Alan Turing of Manchester, by Jurys Inn Manchester Hotel

Alan Turing Infographic by Jurys Inn Hotels

Wednesday, April 16, 2014

Keeping Secrets: Privacy and Security in the Information Age

As our wonderful Indian Summer draws to an end it's time to welcome winter, and for me one of its highlights are the annual series of free public Gibbons Lectures. With the Heartbleed Bug recently in the news alongside the US government mass surveillance of us all, as revealed by Edward Snowden, computer security and privacy has never been more topical. As a consequence this years Gibbons Lectures have the theme Keeping Secrets: Privacy and Security in the Information Age. All of the talks are on Thursdays at 6.30pm, with the public invited from 6pm for free refreshments. The venue is room 260-092 on level-0 of the Owen Glenn building at the University of Auckland on Grafton Road (parking is available under the building.) The schedule is:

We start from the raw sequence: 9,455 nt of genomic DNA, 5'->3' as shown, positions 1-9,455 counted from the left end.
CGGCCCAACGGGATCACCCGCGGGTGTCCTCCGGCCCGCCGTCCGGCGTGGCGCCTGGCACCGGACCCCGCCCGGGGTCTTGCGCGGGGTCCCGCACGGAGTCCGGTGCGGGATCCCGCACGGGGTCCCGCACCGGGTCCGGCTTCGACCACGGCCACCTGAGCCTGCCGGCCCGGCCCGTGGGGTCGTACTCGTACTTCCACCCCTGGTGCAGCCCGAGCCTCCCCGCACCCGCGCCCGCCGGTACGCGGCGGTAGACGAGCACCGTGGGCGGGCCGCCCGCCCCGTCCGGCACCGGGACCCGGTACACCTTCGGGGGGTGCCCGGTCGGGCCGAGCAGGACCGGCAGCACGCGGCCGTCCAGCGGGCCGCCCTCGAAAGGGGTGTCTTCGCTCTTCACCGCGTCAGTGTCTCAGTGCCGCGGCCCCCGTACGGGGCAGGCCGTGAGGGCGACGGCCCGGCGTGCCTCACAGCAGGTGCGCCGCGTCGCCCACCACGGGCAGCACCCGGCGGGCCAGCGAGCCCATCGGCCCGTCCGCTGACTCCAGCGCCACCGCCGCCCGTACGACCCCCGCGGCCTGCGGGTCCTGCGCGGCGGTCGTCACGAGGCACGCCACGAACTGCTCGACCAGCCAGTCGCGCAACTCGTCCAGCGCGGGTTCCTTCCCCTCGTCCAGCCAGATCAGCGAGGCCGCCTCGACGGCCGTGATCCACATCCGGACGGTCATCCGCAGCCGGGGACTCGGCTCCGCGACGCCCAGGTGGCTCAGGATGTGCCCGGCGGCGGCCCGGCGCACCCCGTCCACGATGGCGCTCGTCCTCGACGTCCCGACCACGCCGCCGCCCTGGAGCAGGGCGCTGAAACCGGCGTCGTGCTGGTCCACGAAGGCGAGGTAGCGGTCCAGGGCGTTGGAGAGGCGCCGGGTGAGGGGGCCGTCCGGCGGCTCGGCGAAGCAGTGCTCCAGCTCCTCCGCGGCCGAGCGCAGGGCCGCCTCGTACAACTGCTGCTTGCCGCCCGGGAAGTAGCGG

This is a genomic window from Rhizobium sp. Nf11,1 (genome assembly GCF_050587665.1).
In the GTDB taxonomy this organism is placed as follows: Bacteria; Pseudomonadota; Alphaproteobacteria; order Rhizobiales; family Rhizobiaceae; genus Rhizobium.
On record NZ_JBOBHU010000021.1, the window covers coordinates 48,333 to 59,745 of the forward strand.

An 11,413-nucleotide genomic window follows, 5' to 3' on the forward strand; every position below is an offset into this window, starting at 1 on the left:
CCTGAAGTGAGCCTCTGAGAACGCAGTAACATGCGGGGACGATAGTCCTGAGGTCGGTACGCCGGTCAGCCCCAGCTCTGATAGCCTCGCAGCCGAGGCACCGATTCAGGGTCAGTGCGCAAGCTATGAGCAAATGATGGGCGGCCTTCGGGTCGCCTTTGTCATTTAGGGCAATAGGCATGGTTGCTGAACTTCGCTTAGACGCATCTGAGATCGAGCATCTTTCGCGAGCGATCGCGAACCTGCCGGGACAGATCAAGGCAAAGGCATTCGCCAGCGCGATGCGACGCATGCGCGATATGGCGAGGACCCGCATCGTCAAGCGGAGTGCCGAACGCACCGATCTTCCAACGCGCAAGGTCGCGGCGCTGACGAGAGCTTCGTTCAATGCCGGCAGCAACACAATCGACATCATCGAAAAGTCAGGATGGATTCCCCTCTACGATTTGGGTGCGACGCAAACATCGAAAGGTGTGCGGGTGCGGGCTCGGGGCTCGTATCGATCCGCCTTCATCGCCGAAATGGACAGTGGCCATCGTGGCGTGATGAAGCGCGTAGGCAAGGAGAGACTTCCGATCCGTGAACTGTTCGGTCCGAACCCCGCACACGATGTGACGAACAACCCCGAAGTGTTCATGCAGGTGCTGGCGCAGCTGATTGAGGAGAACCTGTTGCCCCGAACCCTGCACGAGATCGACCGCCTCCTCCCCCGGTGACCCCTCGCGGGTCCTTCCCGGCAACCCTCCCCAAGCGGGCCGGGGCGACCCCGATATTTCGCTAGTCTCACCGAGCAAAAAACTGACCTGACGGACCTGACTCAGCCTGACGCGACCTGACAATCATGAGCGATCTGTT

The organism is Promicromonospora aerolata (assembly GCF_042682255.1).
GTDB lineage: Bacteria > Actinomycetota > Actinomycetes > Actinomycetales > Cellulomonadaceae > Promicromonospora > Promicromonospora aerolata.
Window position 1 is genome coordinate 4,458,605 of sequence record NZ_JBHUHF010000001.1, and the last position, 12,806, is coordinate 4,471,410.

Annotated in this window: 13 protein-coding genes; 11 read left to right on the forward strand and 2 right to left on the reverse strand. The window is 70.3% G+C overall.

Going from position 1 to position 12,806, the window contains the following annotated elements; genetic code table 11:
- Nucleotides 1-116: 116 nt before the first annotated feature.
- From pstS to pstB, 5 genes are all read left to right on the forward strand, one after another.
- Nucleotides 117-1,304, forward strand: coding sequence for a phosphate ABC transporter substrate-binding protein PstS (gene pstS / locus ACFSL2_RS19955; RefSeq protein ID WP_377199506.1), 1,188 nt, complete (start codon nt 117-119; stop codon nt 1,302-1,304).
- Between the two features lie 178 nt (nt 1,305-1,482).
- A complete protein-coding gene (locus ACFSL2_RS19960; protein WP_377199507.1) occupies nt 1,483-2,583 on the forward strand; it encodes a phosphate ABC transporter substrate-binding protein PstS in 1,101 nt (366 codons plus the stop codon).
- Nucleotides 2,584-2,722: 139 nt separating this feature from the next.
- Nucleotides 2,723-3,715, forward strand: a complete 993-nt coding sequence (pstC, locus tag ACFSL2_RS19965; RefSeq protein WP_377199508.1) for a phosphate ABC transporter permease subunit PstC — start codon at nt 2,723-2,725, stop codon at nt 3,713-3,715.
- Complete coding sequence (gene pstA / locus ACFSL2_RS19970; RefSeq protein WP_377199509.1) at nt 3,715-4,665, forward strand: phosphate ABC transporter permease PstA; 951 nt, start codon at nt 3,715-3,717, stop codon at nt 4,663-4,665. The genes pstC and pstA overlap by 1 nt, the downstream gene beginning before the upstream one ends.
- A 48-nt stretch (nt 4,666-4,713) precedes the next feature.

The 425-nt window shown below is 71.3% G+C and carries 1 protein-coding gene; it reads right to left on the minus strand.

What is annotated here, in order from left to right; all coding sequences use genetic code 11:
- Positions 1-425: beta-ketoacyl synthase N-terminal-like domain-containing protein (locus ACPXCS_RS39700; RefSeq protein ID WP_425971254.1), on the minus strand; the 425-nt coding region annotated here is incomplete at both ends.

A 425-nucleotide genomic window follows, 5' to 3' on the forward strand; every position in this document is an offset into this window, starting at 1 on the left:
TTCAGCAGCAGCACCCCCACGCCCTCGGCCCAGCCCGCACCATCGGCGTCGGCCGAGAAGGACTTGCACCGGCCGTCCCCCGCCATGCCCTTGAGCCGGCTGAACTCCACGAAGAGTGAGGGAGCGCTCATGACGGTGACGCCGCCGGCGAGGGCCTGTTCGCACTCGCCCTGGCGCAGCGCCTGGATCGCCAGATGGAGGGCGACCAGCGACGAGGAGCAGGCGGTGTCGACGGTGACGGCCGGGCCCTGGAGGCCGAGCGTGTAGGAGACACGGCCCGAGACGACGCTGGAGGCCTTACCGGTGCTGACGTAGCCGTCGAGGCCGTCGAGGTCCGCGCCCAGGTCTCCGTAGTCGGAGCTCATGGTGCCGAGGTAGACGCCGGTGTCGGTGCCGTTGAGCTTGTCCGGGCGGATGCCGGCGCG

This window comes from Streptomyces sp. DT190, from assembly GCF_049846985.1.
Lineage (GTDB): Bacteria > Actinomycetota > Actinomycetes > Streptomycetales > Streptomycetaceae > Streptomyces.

1st May: What does Privacy Mean to New Zealanders in the Internet Age?
Professor Miriam Lips
School of Government
Victoria University of Wellington

8th May: Security in Mobile Devices
Dr Giovanni Russello
Department of Computer Science
The University of Auckland

15th May: Public Key Cryptography: Computation, Cash and John Nash
Associate Professor Steven Galbraith
Department of Mathematics
The University of Auckland

22nd May: The Psychology of Computer Insecurity
Dr Peter Gutmann
Department of Computer Science

The University of Auckland

Thursday, April 10, 2014

Farewell to Microsoft XP